American Jewish reggae singer Matisyahu spoke out against the organizers of a Spanish festival that canceled his performance because he refused to endorse Palestinian statehood.
- Jewish groups blast 'discriminatory' Matisyahu concert cancelation
- Reggae singer Matisyahu disinvited from music fest for not endorsing Palestinian state
On his Facebook page Monday, a day after festival organizers announced that he was no longer invited to perform there, Matisyahu said the festival organizers had asked him “to write a letter, or make a video, stating my positions on Zionism and the Israeli-Palestinian conflict to pacify the BDS people.” However, he wrote, “My music speaks for itself, and I do not insert politics into my music.”
Matisyahu, who for many years was a Hasidic Jew, added that he felt “pressure to agree with the BDS political agenda.”
“Honestly it was appalling and offensive, that as the one publicly Jewish-American artist scheduled for the festival they were trying to coerce me into political statements,” he added. “Were any of the other artists scheduled to perform asked to make political statements in order to perform? No artist deserves to be put in such a situation simply to perform his or her art. Regardless of race, creed, country, cultural background, etc, my goal is to play music for all people.”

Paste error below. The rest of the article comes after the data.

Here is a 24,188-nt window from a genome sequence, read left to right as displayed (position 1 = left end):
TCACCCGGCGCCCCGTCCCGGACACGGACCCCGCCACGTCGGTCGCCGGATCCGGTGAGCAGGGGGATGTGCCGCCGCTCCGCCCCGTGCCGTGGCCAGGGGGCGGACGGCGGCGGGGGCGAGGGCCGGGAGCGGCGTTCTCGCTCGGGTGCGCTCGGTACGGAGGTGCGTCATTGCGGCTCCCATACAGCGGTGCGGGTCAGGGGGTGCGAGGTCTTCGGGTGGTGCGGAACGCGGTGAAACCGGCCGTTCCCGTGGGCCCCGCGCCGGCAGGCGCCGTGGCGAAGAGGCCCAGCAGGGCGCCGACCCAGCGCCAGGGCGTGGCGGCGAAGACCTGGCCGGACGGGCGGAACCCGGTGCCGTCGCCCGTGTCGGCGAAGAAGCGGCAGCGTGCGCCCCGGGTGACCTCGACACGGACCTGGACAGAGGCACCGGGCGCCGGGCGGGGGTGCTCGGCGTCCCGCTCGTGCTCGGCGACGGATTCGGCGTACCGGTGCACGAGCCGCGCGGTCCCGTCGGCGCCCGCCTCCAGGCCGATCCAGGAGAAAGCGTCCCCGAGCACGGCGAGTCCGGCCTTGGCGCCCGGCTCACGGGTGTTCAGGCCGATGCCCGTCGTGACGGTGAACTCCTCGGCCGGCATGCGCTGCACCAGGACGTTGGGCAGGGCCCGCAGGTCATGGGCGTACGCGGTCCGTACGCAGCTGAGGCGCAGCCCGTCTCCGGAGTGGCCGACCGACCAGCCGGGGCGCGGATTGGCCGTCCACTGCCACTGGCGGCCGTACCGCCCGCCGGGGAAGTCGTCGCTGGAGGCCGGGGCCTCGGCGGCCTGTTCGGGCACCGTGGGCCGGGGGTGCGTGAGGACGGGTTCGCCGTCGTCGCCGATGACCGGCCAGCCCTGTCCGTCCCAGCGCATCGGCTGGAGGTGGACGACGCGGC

Matisyahu was scheduled to perform Aug. 22 at the Rototom Sunsplash festival in Benicassim, near Barcelona.
The Federation of Jewish Communities of Spain called the cancellation a case of “anti-Semitic cowardice.” The organizers had been pressured to disinvite Matisyahu by activists promoting the Boycott, Divestment and Sanctions, or BDS, movement against Israel, the federation said.
“As Spaniards, we are ashamed of the organizers,” the Spanish federation’s statement said. “In this case, the BDS Movement employed all its anti-Semitic arsenal against the participation on Matthew Paul Miller,” using Matisyahu’s full name.
According to the El Pais newspaper, other musicians threatened to cancel their performances in the festival unless Matisyahu made a declaration.
In a Facebook post Saturday about the decision, Rototom mentioned its “sensitivity to Palestine, its people and the occupation of its territory by Israel.”